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I have read so many forms on how to remove stop words from files, my code remove many other things but I want to include also stop words. This is how far I reached, but I don't know what I am missing. Please Advice

use Lingua::StopWords qw(getStopWords);
my $stopwords = getStopWords('en');

chdir("c:/perl/input");
@files = <*>;

foreach $file (@files) 
  {
    open (input, $file);

    while (<input>) 
      {
        open (output,">>c:/perl/normalized/".$file);
    chomp;
    #####What should I write here to remove the stop words#####
    $_ =~s/<[^>]*>//g;
    $_ =~ s/\s\.//g;
    $_ =~ s/[[:punct:]]\.//g;
    if($_ =~ m/(\w{4,})\./)
    {
    $_ =~ s/\.//g;
    }
    $_ =~ s/^\.//g;
    $_ =~ s/,/' '/g;
    $_ =~ s/\(||\)||\\||\/||-||\'//g;

    print output "$_\n";

      }
   }

close (input);
close (output);
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2 Answers 2

up vote 0 down vote accepted
# Always use these in your Perl programs.
use strict;
use warnings;

use File::Basename qw(basename);
use Lingua::StopWords qw(getStopWords);

# It's often better to build scripts that take their input
# and output locations as command-line arguments rather than
# being hard-coded in the program.
my $input_dir   = shift @ARGV;
my $output_dir  = shift @ARGV;
my @input_files = glob "$input_dir/*";

# Convert the hash ref of stop words to a regular array.
# Also quote any regex characters in the stop words.
my @stop_words  = map quotemeta, keys %{getStopWords('en')};

for my $infile (@input_files){
    # Open both input and output files at the outset.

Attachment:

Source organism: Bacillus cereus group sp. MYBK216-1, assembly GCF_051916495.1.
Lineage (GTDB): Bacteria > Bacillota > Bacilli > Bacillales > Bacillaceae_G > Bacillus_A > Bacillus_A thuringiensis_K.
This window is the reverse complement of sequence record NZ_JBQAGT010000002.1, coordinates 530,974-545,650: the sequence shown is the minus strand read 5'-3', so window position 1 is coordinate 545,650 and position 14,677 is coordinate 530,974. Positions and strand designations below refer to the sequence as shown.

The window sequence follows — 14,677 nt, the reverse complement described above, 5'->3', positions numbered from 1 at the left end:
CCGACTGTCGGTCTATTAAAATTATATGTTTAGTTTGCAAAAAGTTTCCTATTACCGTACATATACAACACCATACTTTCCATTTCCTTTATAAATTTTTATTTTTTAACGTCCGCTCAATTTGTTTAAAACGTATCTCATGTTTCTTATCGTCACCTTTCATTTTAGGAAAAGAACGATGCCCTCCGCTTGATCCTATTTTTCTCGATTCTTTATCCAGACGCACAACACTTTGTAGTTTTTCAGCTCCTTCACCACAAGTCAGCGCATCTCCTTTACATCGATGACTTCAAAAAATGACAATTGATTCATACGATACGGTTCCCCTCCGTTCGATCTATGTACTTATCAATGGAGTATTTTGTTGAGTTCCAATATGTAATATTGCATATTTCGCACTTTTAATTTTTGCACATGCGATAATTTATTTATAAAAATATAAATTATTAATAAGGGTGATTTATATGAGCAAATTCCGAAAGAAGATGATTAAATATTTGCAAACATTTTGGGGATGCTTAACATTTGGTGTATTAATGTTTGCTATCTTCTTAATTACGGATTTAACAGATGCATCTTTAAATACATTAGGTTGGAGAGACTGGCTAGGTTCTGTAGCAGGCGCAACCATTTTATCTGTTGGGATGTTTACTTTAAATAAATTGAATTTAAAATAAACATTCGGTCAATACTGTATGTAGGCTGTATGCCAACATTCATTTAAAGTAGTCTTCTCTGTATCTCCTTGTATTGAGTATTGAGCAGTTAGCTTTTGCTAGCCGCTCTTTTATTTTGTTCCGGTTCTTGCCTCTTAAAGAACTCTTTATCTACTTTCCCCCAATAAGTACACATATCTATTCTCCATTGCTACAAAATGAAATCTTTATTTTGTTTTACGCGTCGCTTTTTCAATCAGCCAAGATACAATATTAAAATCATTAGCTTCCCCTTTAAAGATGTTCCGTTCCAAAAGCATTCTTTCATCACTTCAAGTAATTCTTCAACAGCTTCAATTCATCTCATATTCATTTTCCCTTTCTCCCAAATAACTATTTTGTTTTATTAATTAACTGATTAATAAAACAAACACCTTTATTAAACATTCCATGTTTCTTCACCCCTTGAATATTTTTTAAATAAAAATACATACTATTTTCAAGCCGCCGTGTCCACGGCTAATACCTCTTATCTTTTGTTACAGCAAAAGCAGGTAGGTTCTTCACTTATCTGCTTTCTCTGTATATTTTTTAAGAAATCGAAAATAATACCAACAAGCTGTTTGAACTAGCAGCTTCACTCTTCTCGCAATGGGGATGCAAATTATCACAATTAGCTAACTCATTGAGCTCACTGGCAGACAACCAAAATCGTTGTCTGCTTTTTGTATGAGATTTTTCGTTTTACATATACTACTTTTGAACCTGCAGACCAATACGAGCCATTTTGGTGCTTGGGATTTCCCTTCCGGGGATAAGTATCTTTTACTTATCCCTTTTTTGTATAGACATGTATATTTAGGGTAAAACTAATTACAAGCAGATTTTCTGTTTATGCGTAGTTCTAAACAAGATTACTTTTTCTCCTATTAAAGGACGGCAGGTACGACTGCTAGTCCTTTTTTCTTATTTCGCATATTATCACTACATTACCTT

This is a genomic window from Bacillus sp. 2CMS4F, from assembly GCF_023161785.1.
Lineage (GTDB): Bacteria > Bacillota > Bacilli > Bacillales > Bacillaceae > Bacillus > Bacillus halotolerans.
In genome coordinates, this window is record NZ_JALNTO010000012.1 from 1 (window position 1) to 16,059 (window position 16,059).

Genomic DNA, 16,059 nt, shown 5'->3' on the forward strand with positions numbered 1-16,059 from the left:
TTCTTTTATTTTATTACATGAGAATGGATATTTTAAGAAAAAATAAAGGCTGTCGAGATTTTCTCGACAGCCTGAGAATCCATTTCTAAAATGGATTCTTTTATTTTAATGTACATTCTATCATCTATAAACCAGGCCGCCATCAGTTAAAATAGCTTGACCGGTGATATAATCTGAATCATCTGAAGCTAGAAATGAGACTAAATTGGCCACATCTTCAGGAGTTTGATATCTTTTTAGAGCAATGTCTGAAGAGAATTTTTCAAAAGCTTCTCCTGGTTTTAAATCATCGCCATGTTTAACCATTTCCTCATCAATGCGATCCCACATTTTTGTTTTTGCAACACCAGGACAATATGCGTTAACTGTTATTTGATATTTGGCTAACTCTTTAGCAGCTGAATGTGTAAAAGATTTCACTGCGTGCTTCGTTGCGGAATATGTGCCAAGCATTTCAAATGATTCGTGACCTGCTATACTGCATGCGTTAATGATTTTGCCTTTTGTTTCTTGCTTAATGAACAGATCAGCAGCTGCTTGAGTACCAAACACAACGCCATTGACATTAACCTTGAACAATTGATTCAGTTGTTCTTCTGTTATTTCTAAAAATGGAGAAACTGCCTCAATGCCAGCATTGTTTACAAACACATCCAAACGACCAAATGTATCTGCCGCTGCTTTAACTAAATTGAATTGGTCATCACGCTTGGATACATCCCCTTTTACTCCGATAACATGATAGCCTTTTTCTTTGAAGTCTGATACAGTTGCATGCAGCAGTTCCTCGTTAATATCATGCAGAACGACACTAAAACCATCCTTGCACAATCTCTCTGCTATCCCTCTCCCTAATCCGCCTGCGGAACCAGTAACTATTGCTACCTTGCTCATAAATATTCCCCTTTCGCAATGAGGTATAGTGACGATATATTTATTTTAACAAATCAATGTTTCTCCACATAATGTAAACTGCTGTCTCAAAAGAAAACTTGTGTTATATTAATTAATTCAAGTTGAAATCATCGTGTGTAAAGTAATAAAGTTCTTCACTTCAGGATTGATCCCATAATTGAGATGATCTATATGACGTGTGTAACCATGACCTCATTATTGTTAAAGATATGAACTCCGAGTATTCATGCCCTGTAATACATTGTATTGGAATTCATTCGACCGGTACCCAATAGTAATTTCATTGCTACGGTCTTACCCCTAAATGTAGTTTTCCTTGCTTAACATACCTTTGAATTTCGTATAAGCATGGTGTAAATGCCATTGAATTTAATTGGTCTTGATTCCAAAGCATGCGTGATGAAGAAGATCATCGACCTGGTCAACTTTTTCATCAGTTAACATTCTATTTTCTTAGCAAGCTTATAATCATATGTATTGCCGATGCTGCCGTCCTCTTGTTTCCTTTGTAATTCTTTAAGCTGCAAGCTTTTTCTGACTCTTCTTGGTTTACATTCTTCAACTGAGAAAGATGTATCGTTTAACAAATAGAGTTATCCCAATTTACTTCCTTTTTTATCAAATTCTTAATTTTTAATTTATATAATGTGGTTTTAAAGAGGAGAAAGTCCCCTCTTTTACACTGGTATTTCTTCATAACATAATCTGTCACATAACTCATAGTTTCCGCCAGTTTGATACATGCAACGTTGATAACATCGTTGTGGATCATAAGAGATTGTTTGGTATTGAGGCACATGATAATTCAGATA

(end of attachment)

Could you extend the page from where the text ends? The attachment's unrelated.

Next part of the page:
# Your posted code reopened the output file for each line of input.
    my $fname   = basename $infile;
    my $outfile = "$output_dir/$fname";
    open(my $fh_in,  '<', $infile)  or die "$!: $infile";
    open(my $fh_out, '>', $outfile) or die "$!: $outfile";

    # Process the data: you need to iterate over all stop words
    # for each line of input.
    while (my $line = <$fh_in>){
        $line =~ s/\b$_\b//ig for @stop_words;
        print $fh_out $line;
    }

    # Close the files within the processing loop, not outside of it.
    close $fh_in;
    close $fh_out;
}
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Thank you for these handful tips it is much appreciated. –  user1804029 Nov 11 '12 at 17:23

The stop words are the keys of %$stopwords which have the value 1, i.e.:

@stopwords = grep { $stopwords->{$_} } (keys %$stopwords);

It might happen be true that the stop words are just the keys of %$stopwords, but according the the Lingua::StopWords docs you also need to check the value associated with the key.

Once you have the stop words, you can remove them with code like this:

# remove all occurrences of @stopwords from $_

for my $w (@stopwords) {
  s/\b\Q$w\E\b//ig;
}

Note the use of \Q...\E to quote any regular expression meta-characters that might appear in the stop word. Even though it is very unlikely that stop words will contains meta-characters, this is a good practice to follow any time you want to represent a literal string in a regular expression.

We also use \b to match a word boundary. This helps ensure that we won't a stop word that occurs in the middle of another word. Hopefully this will work for you - it depends a lot on what your input text is like - i.e. do you have punctuation characters, etc.

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Thank you so, it worked pretty fine, and thank you for your explanation. –  user1804029 Nov 11 '12 at 15:42

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